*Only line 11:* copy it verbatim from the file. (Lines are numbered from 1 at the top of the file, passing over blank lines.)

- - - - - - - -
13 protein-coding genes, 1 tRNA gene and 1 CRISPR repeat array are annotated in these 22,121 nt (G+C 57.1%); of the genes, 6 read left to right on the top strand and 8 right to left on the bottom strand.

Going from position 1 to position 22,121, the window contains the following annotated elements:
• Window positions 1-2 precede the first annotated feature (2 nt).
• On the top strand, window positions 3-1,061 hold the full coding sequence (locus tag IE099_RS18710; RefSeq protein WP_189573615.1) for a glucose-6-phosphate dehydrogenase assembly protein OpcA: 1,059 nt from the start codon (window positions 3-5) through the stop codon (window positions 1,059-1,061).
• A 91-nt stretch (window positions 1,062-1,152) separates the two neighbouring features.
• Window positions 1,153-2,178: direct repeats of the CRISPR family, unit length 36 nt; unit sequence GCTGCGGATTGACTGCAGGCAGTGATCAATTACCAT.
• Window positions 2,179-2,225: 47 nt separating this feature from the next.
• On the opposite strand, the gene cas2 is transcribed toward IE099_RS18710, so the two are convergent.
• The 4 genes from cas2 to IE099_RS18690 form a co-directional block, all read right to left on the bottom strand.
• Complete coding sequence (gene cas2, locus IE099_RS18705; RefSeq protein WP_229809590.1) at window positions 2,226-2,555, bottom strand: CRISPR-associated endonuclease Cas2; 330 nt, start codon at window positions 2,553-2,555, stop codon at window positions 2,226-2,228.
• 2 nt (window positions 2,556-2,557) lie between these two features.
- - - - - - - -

• 2 nt (window positions 2,556-2,557) lie between these two features.